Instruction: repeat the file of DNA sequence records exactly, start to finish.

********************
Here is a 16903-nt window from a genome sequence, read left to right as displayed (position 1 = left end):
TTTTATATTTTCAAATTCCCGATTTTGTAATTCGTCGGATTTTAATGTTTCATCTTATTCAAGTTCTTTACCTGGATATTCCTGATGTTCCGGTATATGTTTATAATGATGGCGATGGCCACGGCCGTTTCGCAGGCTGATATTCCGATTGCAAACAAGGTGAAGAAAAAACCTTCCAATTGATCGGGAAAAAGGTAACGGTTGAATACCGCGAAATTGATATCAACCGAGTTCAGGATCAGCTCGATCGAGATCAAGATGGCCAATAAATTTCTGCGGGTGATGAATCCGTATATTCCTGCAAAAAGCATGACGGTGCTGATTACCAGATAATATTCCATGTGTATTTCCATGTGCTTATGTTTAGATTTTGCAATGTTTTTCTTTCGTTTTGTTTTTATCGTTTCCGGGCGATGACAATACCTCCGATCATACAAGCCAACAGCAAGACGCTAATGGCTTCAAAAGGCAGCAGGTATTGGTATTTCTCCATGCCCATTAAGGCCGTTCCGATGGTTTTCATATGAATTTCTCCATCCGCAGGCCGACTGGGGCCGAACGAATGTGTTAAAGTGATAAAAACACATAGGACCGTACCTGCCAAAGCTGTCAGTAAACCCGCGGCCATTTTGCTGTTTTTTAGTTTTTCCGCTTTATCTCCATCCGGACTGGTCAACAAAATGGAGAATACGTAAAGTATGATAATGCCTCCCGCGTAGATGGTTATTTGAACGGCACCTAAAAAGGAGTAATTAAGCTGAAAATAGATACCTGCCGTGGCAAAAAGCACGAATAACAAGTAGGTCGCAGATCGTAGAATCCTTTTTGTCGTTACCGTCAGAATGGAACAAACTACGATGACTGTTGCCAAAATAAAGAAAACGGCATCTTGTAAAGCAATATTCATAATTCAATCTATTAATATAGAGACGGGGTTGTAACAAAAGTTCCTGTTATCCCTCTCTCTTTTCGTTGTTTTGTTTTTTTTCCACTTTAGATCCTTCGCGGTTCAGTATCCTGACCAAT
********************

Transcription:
Here is a 16903-nt window from a genome sequence, read left to right as displayed (position 1 = left end):
TTTTATATTTTCAAATTCCCGATTTTGTAATTCGTCGGATTTTAATGTTTCATCTTATTCAAGTTCTTTACCTGGATATTCCTGATGTTCCGGTATATGTTTATAATGATGGCGATGGCCACGGCCGTTTCGCAGGCTGATATTCCGATTGCAAACAAGGTGAAGAAAAAACCTTCCAATTGATCGGGAAAAAGGTAACGGTTGAATACCGCGAAATTGATATCAACCGAGTTCAGGATCAGCTCGATCGAGATCAAGATGGCCAATAAATTTCTGCGGGTGATGAATCCGTATATTCCTGCAAAAAGCATGACGGTGCTGATTACCAGATAATATTCCATGTGTATTTCCATGTGCTTATGTTTAGATTTTGCAATGTTTTTCTTTCGTTTTGTTTTTATCGTTTCCGGGCGATGACAATACCTCCGATCATACAAGCCAACAGCAAGACGCTAATGGCTTCAAAAGGCAGCAGGTATTGGTATTTCTCCATGCCCATTAAGGCCGTTCCGATGGTTTTCATATGAATTTCTCCATCCGCAGGCCGACTGGGGCCGAACGAATGTGTTAAAGTGATAAAAACACATAGGACCGTACCTGCCAAAGCTGTCAGTAAACCCGCGGCCATTTTGCTGTTTTTTAGTTTTTCCGCTTTATCTCCATCCGGACTGGTCAACAAAATGGAGAATACGTAAAGTATGATAATGCCTCCCGCGTAGATGGTTATTTGAACGGCACCTAAAAAGGAGTAATTAAGCTGAAAATAGATACCTGCCGTGGCAAAAAGCACGAATAACAAGTAGGTCGCAGATCGTAGAATCCTTTTTGTCGTTACCGTCAGAATGGAACAAACTACGATGACTGTTGCCAAAATAAAGAAAACGGCATCTTGTAAAGCAATATTCATAATTCAATCTATTAATATAGAGACGGGGTTGTAACAAAAGTTCCTGTTATCCCTCTCTCTTTTCGTTGTTTTGTTTTTTTTCCACTTTAGATCCTTCGCGGTTCAGTATCCTGACCAAT